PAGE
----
Autumn 1971: Parochiaid and the U. S. Supreme Court 297
Winter 1972: Religion, Revolution, and Nationalism in Asia 298
A Theology of Power 299
Autumn 1972: Religion and Public Education in Historical Perspective 300
Spring 1973: The Impermissibility of Public Funds and Parochial Schools 300
Theological and Historical Foundations of Religious Liberty 301
Autumn 1973: Journal of Church and State: Fifteen Years in Retrospect 302
The Legacy of Joseph Martin Dawson (1879-1973) 303
Autumn 1980: Religious Fundamentalism and the New Right 304
Winter 1981: Tuition Tax Credits for Nonpublic Schools? 305
Spring 1981: Legislating Prayer in the Public Schools 305
Autumn 1981: The Proposed United Nations Declaration on Religious Liberty 306
Winter 1982: Tolerance and Truth in Religion 307
Spring 1982: "Scientific Creationism" and the Public Schools 308
Autumn 1982: New Religions and the First Amendment 309
Winter 1983: Religious Encounter in a Religiously Pluralistic World 310
Spring 1983: The Nuclear Arms Race and the Churches 310
Winter 1984: Journal of Church and State: After 25 Years 311
Religion and Education in American Church-State Relations 312
Spring 1984: U. S. Ambassador to the Vatican 313
Autumn 1984: Religion and Politics -- 1984 314
Winter 1985: Equal Access: A New Direction in American Public Education 314
Spring 1985: World Religions and World Community 315
Autumn 1985: Religious Pluralism and American Society 316
Winter 1986: The Battle over the Public Schools 317
Spring 1986: Church Lobbying and Public Policy 317
Autumn 1986: Religion and the State in China: Winter Is Past 318
Winter 1987: Religious Fundamentalism and the Public Schools 319
Spring 1987: "No Religious Test Shall Ever Be Required": Reflections on the Bicentennial of the U. S. Constitution 320
Autumn 1987: Religious Censorship and Public School Textbooks 321
Winter 1988: Religious Discrimination in Employment and the Churches 322
Spring 1988: The Prophetic Role of Religion in Society 322
Autumn 1988: Religion, the State, and Sexual Morality 323
Winter 1989: Religious Pluralism and Religious Freedom 324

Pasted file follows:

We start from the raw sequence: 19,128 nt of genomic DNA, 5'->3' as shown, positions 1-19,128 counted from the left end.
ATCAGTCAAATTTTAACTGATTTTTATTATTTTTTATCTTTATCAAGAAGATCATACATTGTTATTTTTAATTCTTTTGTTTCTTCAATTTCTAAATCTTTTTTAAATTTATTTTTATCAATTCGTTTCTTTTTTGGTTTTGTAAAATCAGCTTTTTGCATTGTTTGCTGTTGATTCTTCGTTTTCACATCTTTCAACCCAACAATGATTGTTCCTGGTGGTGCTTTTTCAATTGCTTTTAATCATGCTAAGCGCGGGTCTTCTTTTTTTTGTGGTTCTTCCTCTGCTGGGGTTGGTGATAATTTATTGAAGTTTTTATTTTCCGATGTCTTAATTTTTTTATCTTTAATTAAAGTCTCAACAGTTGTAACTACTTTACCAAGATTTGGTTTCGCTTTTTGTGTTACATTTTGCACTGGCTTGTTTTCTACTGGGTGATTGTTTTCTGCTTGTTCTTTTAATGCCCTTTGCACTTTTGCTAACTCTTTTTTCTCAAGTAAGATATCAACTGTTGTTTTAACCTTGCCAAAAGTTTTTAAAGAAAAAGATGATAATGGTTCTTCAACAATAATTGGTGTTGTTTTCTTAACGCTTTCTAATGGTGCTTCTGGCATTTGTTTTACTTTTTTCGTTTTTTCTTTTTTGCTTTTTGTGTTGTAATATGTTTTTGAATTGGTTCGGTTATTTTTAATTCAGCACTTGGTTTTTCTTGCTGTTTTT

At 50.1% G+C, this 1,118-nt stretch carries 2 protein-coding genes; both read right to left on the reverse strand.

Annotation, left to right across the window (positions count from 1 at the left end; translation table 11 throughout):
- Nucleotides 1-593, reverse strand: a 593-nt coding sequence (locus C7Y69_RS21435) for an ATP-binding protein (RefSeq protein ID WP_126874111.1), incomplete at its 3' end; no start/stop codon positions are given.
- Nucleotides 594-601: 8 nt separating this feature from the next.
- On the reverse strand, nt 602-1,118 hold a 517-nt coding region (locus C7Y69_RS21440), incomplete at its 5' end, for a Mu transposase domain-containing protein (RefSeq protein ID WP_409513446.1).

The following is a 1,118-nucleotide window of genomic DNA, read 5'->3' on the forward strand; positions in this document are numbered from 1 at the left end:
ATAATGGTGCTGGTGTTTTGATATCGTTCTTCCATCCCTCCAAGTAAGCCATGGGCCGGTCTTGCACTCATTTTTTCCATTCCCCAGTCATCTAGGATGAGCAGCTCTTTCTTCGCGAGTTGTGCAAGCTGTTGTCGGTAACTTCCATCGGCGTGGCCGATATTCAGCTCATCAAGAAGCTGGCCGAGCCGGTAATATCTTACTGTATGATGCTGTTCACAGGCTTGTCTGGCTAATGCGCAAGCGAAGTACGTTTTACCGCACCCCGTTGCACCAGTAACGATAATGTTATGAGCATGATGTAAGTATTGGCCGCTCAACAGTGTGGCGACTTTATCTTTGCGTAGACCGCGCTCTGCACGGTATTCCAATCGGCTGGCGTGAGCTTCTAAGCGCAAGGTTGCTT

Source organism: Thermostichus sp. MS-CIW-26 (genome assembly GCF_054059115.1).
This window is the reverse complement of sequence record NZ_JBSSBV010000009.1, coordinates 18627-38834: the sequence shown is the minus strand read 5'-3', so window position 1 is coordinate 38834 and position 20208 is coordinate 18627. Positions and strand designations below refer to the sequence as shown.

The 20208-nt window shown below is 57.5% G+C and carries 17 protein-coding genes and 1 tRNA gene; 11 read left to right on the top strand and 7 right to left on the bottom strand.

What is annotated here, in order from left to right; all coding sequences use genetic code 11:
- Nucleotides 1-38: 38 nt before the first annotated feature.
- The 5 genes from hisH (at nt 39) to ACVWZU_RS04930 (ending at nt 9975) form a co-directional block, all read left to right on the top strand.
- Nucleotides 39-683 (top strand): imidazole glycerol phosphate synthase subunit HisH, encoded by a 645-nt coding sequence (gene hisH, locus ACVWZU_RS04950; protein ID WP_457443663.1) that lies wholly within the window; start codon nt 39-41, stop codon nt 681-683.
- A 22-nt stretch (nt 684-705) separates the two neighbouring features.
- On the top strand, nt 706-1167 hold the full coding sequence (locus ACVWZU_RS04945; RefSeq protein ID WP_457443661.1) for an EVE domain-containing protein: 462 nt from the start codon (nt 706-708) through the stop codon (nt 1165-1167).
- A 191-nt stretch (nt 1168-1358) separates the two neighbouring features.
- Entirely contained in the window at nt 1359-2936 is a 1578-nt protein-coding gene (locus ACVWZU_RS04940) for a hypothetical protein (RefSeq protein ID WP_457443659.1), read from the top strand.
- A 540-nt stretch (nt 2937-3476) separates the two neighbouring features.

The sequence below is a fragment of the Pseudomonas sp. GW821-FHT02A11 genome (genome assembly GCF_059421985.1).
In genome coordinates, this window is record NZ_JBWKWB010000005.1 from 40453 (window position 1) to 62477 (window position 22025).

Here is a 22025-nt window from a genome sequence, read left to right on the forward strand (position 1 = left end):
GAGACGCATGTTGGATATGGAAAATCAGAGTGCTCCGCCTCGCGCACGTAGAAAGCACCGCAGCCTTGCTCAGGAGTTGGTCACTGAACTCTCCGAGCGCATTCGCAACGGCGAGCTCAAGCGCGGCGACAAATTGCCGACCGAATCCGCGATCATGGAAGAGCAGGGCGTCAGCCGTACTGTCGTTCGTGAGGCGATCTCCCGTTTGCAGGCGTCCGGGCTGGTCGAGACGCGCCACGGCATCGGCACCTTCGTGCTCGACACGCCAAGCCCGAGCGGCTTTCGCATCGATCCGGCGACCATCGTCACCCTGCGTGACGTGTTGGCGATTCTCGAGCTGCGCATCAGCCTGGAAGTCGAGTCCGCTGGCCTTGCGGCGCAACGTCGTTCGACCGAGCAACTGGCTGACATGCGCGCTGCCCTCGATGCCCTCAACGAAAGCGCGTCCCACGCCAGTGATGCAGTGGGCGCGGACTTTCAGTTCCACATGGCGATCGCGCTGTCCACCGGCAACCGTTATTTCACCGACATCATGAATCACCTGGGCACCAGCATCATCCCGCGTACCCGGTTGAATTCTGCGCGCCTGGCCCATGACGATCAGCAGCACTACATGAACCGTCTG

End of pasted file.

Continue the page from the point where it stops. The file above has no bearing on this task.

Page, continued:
Spring 1989: Separation Vis-à-vis Accommodation: A New Direction in American Church-State Relations? 325
Autumn 1989: Making a Nation's Flag a Sacred Symbol 326
Winter 1990: Religion and National Interests 326
Autumn 1990: Abridging the Free Exercise Clause 327
Winter 1991: Rising Expectations for Religious Rights in Eastern Europe 328
Spring 1991: Religion and Religious Liberty 329
Summer 1991: The Bicentennial of the Bill of Rights 330
Autumn 1991: The Religious Freedom Restoration Act 331
Winter 1992: Ceremonial Prayers at Public School Graduations: Lee v. Weisman 331
Spring 1992: Voices for Religious Liberty 332
Summer 1992: The Budapest International Consultation on Religious Liberty, Religious Rights, and Ethnic Identity 333
Autumn 1992: Religion and the U. S. Presidential Election of 1992 334
Winter 1993: The Place of Church-State Studies in the University 335
Spring 1993: The Branch Davidian Standoff: An American Tragedy 336
Summer 1993: The Battle over Religious Freedom in Russia 337
Autumn 1993: The Restoration of the Free Exercise Clause 337
Winter 1994: Thirty-five Years of Journal of Church and State in Retrospect 338
Part IV:Bibliography of the Published Works of James E. Wood, Jr. 343
This volume pays tribute to James E. Wood, Jr. on the occasion of his retirement in 1995 as director of the J. M. Dawson Institute of Church-State Studies at Baylor University. Long overdue, it is the first publication giving special attention to the work of Dr. Wood, who has no peer in the world today as an authority on the subjects of church-state relations and religious liberty.
The major part of Wood's life's work has been his scholarly defense of the American tradition of separation of church and state. In our own day when the separationist tradition is being attacked by many politicians, judges, journalists, and scholars, indeed by a great segment of the American population, it is appropriate to step back and re-examine the nature, history, and purpose of the idea of the separation of church and state, and then to evaluate whether the continued application of the tradition is something good or bad for America. There is no more thoughtful and insightful body of writing to which we could turn for this re-examination than the works of James E. Wood, Jr.